Jamgreen - 1 year ago 193
Node.js Question

# Render math in node.js template with KaTeX

I want to render math in a page with latex mode in

node.js
. I have looked at
MathJaX
and
KaTeX
.

I render my page with

router.get('/math', function (req, res) {
res.render('math');
});


so how can I make sure the math on this page is rendered as math?

I can use

const katex = require('katex');
const math = katex.renderToString("c = \\pm\\sqrt{a^2 + b^2}", { displayMode: true });


and then set variables in the template with

router.get('/math', function (req, res) {
res.render('math', { math: math });
});


but I would rather want to write all the math directly in the template instead of setting each variable specifically in the javascript code.

# Edit

I am getting the html from the template with

router.get('/math', function (req, res) {
res.render('math', function (err, html) {
html = html.replace(/\$\$(.*?)\$\$/g, function (outer, inner) {
return katex.renderToString(inner, { displayMode: true });
});

res.send(html);
});
});


is it a good way to do it or can I omit calling
res.render()
before using
res.send()
?

When I use

html = html.replace(/\$\$(.*?)\$\$/g, function (outer, inner) {
return katex.renderToString(inner, { displayMode: true });
}).replace(/\$(.*?)\$/g, function (outer, inner) {
return katex.renderToString(inner);
});


the server fails and I get the error
ParseError: KaTeX parse error: Expected 'EOF', got '$' at position 1:$_

The KaTeX core doesn't care about where the text input comes from. Identifying TeX source snippets is not part of its objective. There is a contributed extension called auto-render which is maintained as part of the KaTeX code base. It will identify TeX input within a page, and replace it with KaTeX-rendered HTML. But it operates client-side on the DOM-tree, not server-side on the HTML markup text.

So I suggest you roll your own code here. I guess that you shouldn't need any DOM parsing. Instead I'd try to come up with some suitable regular expressions to describe math blocks, and then replace these by their renderToString analogon. Something like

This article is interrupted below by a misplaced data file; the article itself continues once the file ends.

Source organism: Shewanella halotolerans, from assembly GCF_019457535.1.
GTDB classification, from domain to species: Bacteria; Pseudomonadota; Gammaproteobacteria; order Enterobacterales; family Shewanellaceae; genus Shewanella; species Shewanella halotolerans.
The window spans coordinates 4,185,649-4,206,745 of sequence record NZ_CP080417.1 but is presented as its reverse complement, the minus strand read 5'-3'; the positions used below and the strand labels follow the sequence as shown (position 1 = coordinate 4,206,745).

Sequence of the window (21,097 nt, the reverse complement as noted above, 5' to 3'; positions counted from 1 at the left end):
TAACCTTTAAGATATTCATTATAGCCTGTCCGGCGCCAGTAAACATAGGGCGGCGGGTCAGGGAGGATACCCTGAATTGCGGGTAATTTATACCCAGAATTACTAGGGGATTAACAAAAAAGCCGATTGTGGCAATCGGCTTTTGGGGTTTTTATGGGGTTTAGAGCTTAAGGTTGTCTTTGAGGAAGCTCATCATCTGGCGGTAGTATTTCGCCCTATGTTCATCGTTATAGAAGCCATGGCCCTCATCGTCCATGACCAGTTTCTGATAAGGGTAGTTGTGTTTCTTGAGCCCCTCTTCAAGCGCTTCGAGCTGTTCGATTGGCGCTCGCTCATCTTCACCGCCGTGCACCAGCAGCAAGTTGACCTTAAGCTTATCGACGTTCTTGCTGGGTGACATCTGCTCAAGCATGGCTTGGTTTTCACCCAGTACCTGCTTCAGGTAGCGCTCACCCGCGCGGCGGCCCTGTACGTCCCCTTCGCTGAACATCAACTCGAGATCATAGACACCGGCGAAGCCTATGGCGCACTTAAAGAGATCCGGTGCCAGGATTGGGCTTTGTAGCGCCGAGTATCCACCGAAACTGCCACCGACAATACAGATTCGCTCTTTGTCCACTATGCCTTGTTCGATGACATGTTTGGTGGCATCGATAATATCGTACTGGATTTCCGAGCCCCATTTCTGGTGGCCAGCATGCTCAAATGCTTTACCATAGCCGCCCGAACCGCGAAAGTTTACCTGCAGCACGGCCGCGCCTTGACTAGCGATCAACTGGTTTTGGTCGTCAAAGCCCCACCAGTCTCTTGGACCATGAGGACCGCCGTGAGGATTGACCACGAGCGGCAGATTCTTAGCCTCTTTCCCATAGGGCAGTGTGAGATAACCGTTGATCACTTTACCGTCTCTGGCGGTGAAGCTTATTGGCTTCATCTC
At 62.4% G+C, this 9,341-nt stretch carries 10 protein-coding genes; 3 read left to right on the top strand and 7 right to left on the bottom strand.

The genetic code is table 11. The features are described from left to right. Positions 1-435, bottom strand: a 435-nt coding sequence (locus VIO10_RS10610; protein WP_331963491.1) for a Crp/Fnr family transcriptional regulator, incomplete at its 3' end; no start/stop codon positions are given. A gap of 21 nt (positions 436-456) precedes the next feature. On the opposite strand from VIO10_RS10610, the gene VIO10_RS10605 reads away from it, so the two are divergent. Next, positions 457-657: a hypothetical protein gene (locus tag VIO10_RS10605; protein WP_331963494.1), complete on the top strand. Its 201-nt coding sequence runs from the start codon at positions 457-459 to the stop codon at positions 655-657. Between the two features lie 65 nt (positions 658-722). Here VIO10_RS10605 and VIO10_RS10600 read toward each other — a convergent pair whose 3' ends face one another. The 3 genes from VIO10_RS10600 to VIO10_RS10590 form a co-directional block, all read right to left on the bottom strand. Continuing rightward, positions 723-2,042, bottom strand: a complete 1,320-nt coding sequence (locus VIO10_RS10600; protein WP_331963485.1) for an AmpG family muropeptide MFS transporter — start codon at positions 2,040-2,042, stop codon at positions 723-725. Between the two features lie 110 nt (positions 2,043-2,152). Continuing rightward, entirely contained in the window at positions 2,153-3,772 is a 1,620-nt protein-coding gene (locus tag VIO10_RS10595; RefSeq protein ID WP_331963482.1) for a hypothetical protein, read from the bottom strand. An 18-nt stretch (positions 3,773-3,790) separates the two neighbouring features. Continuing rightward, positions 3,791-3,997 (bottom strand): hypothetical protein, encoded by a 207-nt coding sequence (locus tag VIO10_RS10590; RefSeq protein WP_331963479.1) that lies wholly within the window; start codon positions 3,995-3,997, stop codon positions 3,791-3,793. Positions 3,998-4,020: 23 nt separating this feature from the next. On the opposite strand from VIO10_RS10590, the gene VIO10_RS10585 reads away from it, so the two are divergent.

html = html.replace(/\$\$(.*?)\$\$/g, function(outer, inner) {
return katex.renderToString(inner, { displayMode: true });
}).replace(/\\$(.*?)\\$/g, function(outer, innner) {
return katex.renderToString(inner, { displayMode: true });
}).replace(/\\$$(.*?)\\$$/g, function(outer, innner) {
return katex.renderToString(inner, { displayMode: false });
});


Depending on your use case, you may want to apply this substitution to your input template, to the arguments you provide to your template, or to the result you get from rendering the template. In all three cases you should try to get your hands on the relevant portion of HTML text as a single string at some point. Which in some cases might involve buffering a stream-based template output. Since you didn't say what frameworks you are using for templates and app server, I can't provide more detail on this.

Note that the above gives TeX a higher priority than HTML: Input like $$a<p>b$$ are interpreted as TeX input a < p > b. This is in contrast to client-side rendering (as by the auto-renderer), where the above would be treated as two paragraphs, neither of them containing a complete TeX input fragment, and where to achieve a < p > b rendering one would have to encode the < as &lt;. If you control all your input, giving TeX priority is likely what you want. If you accept user-provided input, though, then this behavior might cause surprises with some content-sanitizing procedures, or perhaps also Wiki markup formatting code. So if you intend to do anything along those lines, make sure you know what behavior you want, and make your clients aware of it.

If you want to aim for even higher compatibility with TeX, you could try supporting additional top-level environments. For example, you could include

html = html.replace(/\\begin\{align\*\}(.*?)\\end\{align\*\}/g, function(outer, inner) {
return katex.renderToString("\\begin{aligned}" + inner + "\\end{aligned}", { displayMode: true });
})


using the fact that the aligned environment has been implemented while the align* environment has not.

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